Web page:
Less is being made of the new Netflix murder-drama spectacle The Keepers than I had anticipated. After the rousing success of Making a Murderer and, prior to that, the podcast Serial, I had assumed that The Keepers would become the talk around the water cooler at thousands of offices across the country. Apparently not. That is not to say that there hasn’t been some discussion of the miniseries’ contents. The graphic depictions of sexual abuse on teenage girls at a Baltimore Catholic school in the 1960s are as difficult to overlook as they are to stomach. Personally, following the grotesque revelations made in episodes 2 and 3, I had to hit pause on the show lest I find myself overtaken by irrational anticlericalism. Yes, I am well aware that the abuse accounts contained in the series are a gross exception, not the general rule, but acknowledging that fact does not relieve the burning sense of betrayal all Catholics should feel when presented with evidence of priests who violate all standards of decency and care in pursuit of their vile desires.
Like any expose of the Catholic Church, there are points where The Keepers tries to exaggerate the extent of secrecy, malfeasance, and general vice within the Church. There are, naturally, stories of people losing (or, rather, abandoning) their faith because of the abuse that went on, and the “hero” of the story—Sister Catherine Cesnik, who was murdered because she was apparently prepared to expose the abuse scandal in 1969—was a “hip” nun who had been granted permission to live outside of the cloister sans habit prior to her death. (It is hard to not shake the feeling that if she had remained living with her order rather than a mid-grade apartment complex, she might still be alive.)
Beyond the tales of abuse, corruption, and cover-ups galore, The Keepers provides an indirect, but interesting, snapshot of Catholic life during the reforms following the Second Vatican Council. While the image of Catholicism as it appeared in decades prior is still present, there is a noticeable shift in attitude among some of those interviewed about what it meant to be Catholic. For instance, one interviewee, an ex-Jesuit priest, had at one point proposed marriage to Sister Catherine just prior to his ordination and before she was to take her final vows. He was unashamed in his recollection that he had grown to love her; and though she apparently talked him into fulfilling his vocation, it didn’t “take” as they say. Like so many priests and religious after Vatican II and the laicization of the Church, he opted to abandon his calling, perhaps no longer seeing any “value” to it.
As the series proceeds, it’s hard not to notice the shift in aesthetics and tone that are presented over the decades. Well-adorned temples that had been standing for more than a century give way to barns decked out with modernist statuary surrounding priests vested in horse blankets presiding over an emaciated rite. One of the abuse victims, up until her grueling trial of attempting to get the Diocese of Baltimore to take action against the priest who repeatedly raped her, boasted of her involvement in the Church, complete with serving as an “Extraordinary Minister” of the Eucharist. Now, however, the unconsecrated fingers that once held the Body of Christ have been washed of all dealings with the Catholic Church. There was, in her mind, nothing left for the Church to give in exchange for everything some of its priests had taken from her decades ago.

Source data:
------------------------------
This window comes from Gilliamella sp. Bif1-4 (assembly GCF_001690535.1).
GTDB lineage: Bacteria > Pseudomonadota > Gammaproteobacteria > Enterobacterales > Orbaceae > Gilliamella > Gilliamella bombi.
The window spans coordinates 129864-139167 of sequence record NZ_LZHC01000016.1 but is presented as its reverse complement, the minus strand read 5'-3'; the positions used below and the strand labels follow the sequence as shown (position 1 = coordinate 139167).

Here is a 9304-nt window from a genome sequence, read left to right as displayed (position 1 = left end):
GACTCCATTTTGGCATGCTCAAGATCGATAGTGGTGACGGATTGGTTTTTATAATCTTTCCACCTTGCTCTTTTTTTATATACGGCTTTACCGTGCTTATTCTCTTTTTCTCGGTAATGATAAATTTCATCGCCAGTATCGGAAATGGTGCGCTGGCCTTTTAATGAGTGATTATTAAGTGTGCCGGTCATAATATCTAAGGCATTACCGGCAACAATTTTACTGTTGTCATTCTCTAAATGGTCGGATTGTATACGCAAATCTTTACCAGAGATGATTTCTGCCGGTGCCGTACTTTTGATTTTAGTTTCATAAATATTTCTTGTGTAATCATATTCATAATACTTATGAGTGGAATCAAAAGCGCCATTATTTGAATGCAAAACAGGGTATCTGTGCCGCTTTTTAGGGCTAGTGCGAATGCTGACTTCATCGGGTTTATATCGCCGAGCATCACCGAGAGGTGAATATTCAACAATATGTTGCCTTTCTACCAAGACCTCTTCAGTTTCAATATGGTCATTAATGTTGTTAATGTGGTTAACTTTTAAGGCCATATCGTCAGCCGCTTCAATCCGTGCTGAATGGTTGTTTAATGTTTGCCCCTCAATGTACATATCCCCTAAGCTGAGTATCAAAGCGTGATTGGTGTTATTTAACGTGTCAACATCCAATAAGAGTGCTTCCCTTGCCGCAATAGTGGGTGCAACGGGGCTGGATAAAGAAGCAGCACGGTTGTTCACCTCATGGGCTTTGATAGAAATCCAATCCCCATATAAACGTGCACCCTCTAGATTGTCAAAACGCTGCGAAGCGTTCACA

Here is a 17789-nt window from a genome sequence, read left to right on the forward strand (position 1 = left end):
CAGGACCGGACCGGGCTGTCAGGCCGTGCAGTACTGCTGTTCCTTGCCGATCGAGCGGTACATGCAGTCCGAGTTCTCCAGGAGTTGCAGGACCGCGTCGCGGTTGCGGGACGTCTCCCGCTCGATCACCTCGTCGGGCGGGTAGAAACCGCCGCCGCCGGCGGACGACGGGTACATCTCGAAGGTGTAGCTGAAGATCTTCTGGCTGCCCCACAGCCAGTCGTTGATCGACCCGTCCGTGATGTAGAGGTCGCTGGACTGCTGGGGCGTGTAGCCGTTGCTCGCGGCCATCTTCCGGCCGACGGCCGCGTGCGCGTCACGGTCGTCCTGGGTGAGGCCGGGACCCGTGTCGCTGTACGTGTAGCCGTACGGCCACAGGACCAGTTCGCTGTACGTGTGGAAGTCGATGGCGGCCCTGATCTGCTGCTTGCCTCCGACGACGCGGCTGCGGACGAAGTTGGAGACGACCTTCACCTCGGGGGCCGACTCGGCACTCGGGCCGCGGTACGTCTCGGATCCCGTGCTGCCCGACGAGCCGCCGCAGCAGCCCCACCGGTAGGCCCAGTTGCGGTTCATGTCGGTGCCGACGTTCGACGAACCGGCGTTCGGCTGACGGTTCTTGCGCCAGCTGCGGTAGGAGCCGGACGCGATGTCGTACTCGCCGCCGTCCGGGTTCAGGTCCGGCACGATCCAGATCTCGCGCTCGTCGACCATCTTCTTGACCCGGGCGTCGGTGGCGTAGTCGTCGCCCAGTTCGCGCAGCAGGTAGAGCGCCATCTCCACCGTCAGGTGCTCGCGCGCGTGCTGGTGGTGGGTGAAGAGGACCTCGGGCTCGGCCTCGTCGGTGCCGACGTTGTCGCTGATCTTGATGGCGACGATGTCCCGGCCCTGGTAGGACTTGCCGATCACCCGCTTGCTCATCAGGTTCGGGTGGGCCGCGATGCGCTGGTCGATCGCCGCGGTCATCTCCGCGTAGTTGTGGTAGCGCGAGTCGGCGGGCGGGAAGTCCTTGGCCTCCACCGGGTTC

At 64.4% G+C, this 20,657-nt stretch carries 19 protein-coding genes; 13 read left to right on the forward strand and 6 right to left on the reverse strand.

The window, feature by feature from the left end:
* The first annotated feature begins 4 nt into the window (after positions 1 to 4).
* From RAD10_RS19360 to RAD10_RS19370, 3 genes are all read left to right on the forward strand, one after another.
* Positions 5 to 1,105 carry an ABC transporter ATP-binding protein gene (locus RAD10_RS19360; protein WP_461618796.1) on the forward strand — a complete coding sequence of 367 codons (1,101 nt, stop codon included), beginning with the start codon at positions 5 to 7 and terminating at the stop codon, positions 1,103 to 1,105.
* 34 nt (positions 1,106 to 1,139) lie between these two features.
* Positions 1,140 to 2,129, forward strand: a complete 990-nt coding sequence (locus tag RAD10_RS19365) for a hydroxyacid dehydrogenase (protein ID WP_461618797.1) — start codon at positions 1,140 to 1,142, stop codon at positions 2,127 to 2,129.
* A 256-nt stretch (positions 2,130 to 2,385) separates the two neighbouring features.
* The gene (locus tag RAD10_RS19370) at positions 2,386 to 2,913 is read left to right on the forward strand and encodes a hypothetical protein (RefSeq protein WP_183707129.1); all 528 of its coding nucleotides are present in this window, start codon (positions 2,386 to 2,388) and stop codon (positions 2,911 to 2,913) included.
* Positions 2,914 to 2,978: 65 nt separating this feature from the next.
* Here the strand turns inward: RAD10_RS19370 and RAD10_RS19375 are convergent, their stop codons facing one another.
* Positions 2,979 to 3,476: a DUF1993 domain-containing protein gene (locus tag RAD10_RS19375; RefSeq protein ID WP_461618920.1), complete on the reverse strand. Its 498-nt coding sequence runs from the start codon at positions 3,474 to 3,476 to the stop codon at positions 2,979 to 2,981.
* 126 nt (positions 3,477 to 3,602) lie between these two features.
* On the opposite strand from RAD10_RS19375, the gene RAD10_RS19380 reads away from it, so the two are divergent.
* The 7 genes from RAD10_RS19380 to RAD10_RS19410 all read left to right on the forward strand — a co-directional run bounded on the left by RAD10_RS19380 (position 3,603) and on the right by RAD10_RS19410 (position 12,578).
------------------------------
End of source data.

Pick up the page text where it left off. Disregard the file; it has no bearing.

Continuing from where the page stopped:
In addition to the abuse accounts themselves, nothing is more chilling in the series than the descriptions of how these perverted clerics used the confessional to their advantage. Without compunction, these priests excommunicated themselves by violating the sacred seal of Confession in order to manipulate their victims into submitting to their carnal desires. While the abuses detailed in The Keepers are undoubtedly excessive, they do call to mind the more general problem of how clerics can use confession to inflict psychic and emotional harm on others, all in the name of being their “spiritual fathers.” Rather than dispensing God’s infinite mercy, they seek to aggrandize themselves by micro-managing the souls entrusted to their care, often leading them not to virtue but to emotional confusion and spiritual despair.
It is difficult for me to recommend The Keepers to everyone. Those who have suffered some form of abuse, regardless of the source, will find the graphic depictions contained in the miniseries difficult to stomach. Those already inclined to blame the Catholic Church for so many of the evils in this world will probably find the series to be little more than a confirmation of all of their prejudices. Even faithful Catholics might be so put off by what unfolds during the documentary that they may begin to question their place in the Church generally. Heaven forbid. However, despite its flaws and occasional biases, The Keepers should remind us that the Church is both a divine and very human institution. It is not, by virtue of its divine establishment, immune from satanic machinations and the corroding power of sin. Its history is one riddled with crises, both moral and doctrinal. While it may be difficult to acknowledge that, particularly in a day and age when “religion” is believed to be either outdated or representative of little more than easygoing sentimentality for the “spiritual,” there’s no good reason to look away from that reality, either.